WALKING DEAD SPOILERS AHEAD! Stop reading if you haven’t seen "This Sorrowful Life," which aired Sunday, March 24 on AMC.

RIP, crazy one-handed whiskey-guzzling redneck. At least you went out trying to do the right thing.

On The Walking Dead Season 3, Episode 15, "This Sorrowful Life," Merle kidnapped Michonne with the plan to take her to The Governor to make the deal proposed a couple of episodes ago. (This plan would have more teeth if we didn’t know The Governor was lying and planning to kill everyone but Michonne; he wants to torture her first.) Rick was wishy-washy on what to do — one of his big flaws as an ex-dictator — so Merle took action. But Michonne gave Merle a speech about how he just does whatever The Governor or Rick tell him to do. At least Daryl is different, she said. Merle ultimately let Michonne go — so at least she was able to talk herself out of more trauma — and then Merle tried to kill The Governor himself. Unfortunately it didn’t work and The Governor shot him.

Merle turned into a walker and … lo and behold … who came upon him but his own baby brother, Daryl. Like Carl putting down his mother, Lori, Daryl had to put down his kin. But unlike the stone-faced Carl, Daryl broke down in anguish and anger.

Credit: Gene Page/AMC Photo: Merle Dixon (Michael Rooker) on The Walking Dead Season 3, Episode 15

Andrew Lincoln (Rick) previewed this episode to E! News, saying, “It's an incredibly emotional episode. And heroic. There are two performances in it that, when I was watching actors do it, I just loved it. It was perfect. Like a lot of the writing this season, it goes in a way I never anticipated, and it's very surprising. It's a great episode. It felt like clockwork. Every scene earned its place and moved the story along like clockwork."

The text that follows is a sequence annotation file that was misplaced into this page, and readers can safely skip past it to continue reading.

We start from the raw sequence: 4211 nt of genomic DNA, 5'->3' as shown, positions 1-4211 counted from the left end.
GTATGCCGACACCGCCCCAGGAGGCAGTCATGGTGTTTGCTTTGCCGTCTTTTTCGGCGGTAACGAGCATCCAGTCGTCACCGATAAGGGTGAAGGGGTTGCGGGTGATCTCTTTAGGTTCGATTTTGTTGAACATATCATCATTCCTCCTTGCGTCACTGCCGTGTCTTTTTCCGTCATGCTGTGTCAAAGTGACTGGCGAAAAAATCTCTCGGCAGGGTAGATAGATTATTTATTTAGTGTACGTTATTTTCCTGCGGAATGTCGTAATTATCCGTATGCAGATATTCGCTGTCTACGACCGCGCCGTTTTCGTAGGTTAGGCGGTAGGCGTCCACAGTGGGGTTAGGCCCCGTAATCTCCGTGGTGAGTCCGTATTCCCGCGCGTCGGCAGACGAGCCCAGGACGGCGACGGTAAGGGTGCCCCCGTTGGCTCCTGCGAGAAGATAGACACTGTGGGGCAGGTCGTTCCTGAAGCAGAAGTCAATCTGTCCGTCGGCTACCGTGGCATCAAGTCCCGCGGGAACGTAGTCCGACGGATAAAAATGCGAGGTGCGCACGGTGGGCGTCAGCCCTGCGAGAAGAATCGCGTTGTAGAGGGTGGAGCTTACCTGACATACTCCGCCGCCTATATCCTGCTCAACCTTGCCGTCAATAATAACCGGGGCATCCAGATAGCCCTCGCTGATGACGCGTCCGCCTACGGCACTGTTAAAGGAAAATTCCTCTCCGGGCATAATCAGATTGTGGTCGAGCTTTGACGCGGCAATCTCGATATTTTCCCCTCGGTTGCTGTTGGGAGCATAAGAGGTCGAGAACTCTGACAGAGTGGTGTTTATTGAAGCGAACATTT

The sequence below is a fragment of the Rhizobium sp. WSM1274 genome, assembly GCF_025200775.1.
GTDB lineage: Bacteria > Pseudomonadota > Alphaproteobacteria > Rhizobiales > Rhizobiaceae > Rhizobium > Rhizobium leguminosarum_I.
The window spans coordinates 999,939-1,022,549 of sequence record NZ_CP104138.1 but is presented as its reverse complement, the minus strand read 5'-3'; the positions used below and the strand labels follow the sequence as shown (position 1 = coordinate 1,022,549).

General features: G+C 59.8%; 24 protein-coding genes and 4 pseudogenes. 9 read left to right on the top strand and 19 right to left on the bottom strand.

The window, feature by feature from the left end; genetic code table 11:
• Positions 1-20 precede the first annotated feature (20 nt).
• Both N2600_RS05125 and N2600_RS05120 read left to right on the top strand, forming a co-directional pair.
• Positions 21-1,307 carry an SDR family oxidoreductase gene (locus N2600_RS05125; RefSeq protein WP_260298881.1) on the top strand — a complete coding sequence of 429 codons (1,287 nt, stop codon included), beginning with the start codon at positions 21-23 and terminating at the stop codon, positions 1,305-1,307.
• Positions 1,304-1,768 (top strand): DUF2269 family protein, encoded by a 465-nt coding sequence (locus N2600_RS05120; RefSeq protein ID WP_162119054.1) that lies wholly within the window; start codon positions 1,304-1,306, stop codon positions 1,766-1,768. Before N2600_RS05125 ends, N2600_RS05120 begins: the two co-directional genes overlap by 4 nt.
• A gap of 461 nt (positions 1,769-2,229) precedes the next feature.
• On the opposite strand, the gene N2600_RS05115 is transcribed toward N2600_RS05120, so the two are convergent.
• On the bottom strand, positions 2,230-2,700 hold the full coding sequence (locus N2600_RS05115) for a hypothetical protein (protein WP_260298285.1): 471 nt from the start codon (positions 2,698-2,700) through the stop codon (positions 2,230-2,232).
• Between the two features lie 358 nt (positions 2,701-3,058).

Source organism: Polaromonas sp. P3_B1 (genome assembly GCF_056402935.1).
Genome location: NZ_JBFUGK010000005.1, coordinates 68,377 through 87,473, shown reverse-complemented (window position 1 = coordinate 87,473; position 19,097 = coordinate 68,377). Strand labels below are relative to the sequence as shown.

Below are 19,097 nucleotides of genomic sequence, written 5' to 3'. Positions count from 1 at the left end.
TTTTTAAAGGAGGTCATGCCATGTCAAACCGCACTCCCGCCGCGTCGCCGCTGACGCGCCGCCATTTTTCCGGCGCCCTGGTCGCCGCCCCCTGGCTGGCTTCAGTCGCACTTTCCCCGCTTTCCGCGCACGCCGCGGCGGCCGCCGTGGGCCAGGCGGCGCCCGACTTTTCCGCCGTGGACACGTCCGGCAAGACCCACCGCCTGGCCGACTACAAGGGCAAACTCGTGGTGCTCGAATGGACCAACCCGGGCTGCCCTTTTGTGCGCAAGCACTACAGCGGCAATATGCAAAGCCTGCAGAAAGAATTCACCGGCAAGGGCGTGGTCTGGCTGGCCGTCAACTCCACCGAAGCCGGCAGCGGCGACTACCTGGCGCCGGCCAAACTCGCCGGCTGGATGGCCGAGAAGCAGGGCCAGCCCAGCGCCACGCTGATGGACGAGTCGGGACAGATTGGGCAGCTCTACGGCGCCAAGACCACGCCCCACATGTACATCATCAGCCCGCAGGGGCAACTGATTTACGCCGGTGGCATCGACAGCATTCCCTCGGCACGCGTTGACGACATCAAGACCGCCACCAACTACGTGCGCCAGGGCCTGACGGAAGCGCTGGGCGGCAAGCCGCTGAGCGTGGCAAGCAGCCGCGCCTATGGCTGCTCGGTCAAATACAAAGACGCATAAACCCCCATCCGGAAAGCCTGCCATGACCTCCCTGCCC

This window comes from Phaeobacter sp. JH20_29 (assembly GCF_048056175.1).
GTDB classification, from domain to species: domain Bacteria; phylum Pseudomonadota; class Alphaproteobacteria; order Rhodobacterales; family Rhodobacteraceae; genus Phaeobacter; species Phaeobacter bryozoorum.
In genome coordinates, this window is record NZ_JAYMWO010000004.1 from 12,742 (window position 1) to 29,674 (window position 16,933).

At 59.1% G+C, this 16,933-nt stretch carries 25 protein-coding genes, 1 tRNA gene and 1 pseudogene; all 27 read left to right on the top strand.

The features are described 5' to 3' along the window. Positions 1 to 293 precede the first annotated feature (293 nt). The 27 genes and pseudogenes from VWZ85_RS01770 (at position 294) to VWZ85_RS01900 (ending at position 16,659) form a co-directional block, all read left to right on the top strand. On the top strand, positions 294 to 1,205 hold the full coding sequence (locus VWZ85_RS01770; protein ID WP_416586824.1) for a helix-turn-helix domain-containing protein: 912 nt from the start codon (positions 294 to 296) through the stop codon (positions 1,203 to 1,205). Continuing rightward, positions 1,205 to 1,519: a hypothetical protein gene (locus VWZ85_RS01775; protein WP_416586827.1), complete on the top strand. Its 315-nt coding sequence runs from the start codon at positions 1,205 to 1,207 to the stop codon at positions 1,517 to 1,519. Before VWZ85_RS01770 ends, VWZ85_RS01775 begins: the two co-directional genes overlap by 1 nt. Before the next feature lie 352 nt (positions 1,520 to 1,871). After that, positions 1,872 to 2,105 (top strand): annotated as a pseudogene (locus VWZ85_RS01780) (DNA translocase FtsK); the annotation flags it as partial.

Agreed. And he must’ve been speaking about Michael Rooker (Merle) and Norman Reedus (Daryl).

It was a devastating end, but bless Merle’s heart for 1) changing his mind about selling out Michonne; 2) even trying to kill The Governor, since that seems to be the obvious, yet perpetually dismissed, thing to do; and 3) doing it all to help his brother. Merle earned himself unending enmity from Glenn for that abduction and torture, but Merle was just desperate to learn the location of his baby brother. That’s not justification for beating the crap out of Glenn, but at least everything came from a place of trying to reunite with and protect his brother.

Merle always went about things the wrong way — from T-Dog on the roof in Atlanta to Glenn/Maggie to trying to kill Michonne, then lying about it. It’s frustrating to have the Dixon brothers reunited just for one of them to be killed by The Governor, but where was Merle going to fit in, in this world? He didn’t belong in Woodbury and he couldn’t stay in the prison with Glenn and Maggie, even if Michonne was gone. He should’ve head for the coast like everyone talks about, but he stayed for his bro. Farewell, Merle Dixon. You were a sonofabitch, but never a villain. And you will be mourned.

How are you feeling about this episode? Upset about how it went down? Was this the right way to end things? Do you feel like Merle managed to redeem himself? What is Daryl going to do now? Should he fall into Carol's arms, or should Daryl and Carol just focus on the war with The Governor? (Vote in a "Caryl" poll here, if you care to.)